Court acts against dogs’ owners

County brings Chaos under control

Chaos goes to doggie jail.



Chaos has gone to the pound.

Mesa County Court Judge Craig Henderson ordered that Chaos, an 18-month old pit bull, be taken from his owners, Rebecca and Jonathan Gilbert. Chaos, the judge said, is “obviously a dangerous dog.”

The Gilberts have had 16 different dogs taken by Mesa County Animal Services since July of last year. Their story appeared April 21 in The Daily Sentinel. The problems with Chaos — he has roamed the neighborhood alone, killed at least one other dog and aggressively fought with other dogs — and the Gilberts’ other dogs have plagued a quiet Fruitvale neighborhood in the 3100 block of Kennedy Avenue for the past 2 1/2 years.

Earlier this month the Gilberts said they moved out of the neighborhood and moved in with a friend in the 500 block of Stanford Way. But that was not enough for them to save their dog.

Animal Services officer Beth Smith told the court her department has had multiple encounters with Chaos and the other dogs the Gilberts had continued to acquire over the years. The court has ordered the Gilberts to cage Chaos and have him neutered, but the orders largely have been ignored, Smith said.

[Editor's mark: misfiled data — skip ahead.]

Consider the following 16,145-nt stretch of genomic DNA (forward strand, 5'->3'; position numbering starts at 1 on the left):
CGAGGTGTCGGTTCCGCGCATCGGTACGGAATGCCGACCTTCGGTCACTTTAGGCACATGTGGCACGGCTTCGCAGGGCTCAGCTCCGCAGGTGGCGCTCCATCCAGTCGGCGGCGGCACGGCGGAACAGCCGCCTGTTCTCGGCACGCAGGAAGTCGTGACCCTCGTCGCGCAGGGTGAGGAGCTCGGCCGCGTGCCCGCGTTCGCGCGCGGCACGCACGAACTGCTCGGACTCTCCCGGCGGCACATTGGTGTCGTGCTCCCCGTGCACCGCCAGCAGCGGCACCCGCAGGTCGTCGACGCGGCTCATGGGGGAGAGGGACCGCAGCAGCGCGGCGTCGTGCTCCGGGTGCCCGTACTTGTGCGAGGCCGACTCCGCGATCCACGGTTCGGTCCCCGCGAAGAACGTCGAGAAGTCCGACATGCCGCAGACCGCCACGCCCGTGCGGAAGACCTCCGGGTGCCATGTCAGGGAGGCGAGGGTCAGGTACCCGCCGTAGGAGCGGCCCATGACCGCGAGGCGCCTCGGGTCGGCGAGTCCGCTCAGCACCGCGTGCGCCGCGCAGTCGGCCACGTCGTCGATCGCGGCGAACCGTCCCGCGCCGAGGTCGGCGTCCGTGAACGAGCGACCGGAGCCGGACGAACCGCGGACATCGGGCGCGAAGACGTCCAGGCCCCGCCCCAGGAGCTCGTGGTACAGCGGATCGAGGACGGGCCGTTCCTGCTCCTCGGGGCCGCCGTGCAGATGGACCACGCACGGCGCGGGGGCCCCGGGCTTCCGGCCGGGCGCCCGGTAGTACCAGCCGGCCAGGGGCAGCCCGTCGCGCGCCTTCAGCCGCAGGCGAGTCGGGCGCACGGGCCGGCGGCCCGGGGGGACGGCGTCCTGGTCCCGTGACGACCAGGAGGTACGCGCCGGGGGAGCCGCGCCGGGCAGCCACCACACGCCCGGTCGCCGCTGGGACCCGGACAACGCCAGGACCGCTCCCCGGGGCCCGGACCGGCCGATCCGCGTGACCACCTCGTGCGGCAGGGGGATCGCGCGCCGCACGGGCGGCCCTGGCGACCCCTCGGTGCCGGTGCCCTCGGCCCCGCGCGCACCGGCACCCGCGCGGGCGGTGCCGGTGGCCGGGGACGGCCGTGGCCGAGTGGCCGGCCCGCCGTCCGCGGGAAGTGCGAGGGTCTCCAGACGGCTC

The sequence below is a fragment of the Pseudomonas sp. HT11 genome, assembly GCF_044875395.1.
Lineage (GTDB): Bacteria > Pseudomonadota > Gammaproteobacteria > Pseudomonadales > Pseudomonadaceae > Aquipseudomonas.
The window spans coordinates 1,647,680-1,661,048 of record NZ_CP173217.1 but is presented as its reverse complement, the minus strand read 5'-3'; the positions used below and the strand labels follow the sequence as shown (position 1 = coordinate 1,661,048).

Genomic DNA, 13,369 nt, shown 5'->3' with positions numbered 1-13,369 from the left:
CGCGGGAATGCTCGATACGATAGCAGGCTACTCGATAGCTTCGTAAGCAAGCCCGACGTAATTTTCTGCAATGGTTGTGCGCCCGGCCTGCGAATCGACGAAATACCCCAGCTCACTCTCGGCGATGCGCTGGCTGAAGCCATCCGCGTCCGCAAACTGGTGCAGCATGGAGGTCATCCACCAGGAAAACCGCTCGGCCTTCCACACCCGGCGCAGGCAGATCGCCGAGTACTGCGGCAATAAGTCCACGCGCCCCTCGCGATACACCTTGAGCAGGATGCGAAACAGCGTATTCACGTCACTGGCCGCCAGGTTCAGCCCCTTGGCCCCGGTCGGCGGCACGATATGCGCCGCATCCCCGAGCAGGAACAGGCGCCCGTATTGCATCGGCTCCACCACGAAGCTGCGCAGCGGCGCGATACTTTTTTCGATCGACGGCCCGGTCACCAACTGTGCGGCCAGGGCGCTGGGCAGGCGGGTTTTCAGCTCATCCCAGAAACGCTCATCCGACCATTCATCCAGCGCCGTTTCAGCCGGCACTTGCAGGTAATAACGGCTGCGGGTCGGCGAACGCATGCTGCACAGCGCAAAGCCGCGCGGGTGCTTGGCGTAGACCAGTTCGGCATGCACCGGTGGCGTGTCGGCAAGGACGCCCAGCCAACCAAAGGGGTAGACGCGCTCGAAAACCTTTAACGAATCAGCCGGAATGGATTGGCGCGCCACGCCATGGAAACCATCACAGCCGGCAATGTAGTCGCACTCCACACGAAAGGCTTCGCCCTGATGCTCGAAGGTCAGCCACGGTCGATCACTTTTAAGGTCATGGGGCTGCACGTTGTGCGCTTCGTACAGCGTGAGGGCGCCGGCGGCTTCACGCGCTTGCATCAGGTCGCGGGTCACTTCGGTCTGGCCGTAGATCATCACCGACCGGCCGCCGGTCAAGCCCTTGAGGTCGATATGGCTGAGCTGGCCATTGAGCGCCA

The court also ordered Animal Services to take custody of Crystal, another of the Gilberts’ dogs, and for the Gilberts to pay for the care the dog received from Animal Services. As of Thursday, Crystal had stayed 177 days with Animal Services and gave birth to seven puppies.

After Henderson ruled from the bench, Rebecca Gilbert walked outside the courtroom, grabbed a bench in the hallway and began to cry.

Henderson called his task of ordering Chaos and Crystal impounded “not a very pleasant one.” He added the Gilberts left him little choice in the matter.

At a previous hearing, before Judge Gretchen Larson, the Gilberts were ordered to put Chaos in a secure kennel and have him neutered. The Gilberts had Chaos penned for a time, but not since they moved to their new residence.

“The problem here is that there is an ongoing problem with these two dogs,” Henderson said. “If I do not take this rather tough move at this time, the public is not going to be safe.”

Deputy District Attorney Michelle Morisseau said the Gilberts were operating an illegal business. The couple bred pit bulls for sale without a license from the state.

“If they want it as a business, they need to treat it as a business,” Morisseau said, “especially when that business is to create dogs that kill other dogs.”

The Gilberts said little in their defense.

Jonathan Gilbert said Animal Services went above and beyond what was needed to care for Crystal and the birth of her puppies.

Penny McCarty, director of Animal Services, took the stand and replied: “The expectations for us are much higher.”

After the hearing, the Gilberts declined to comment.

McCarty said she was saddened by the whole affair.

“It is always sad when we have to go to this level, but sometimes we have to do that in the interest of public safety or animal welfare,” she said.


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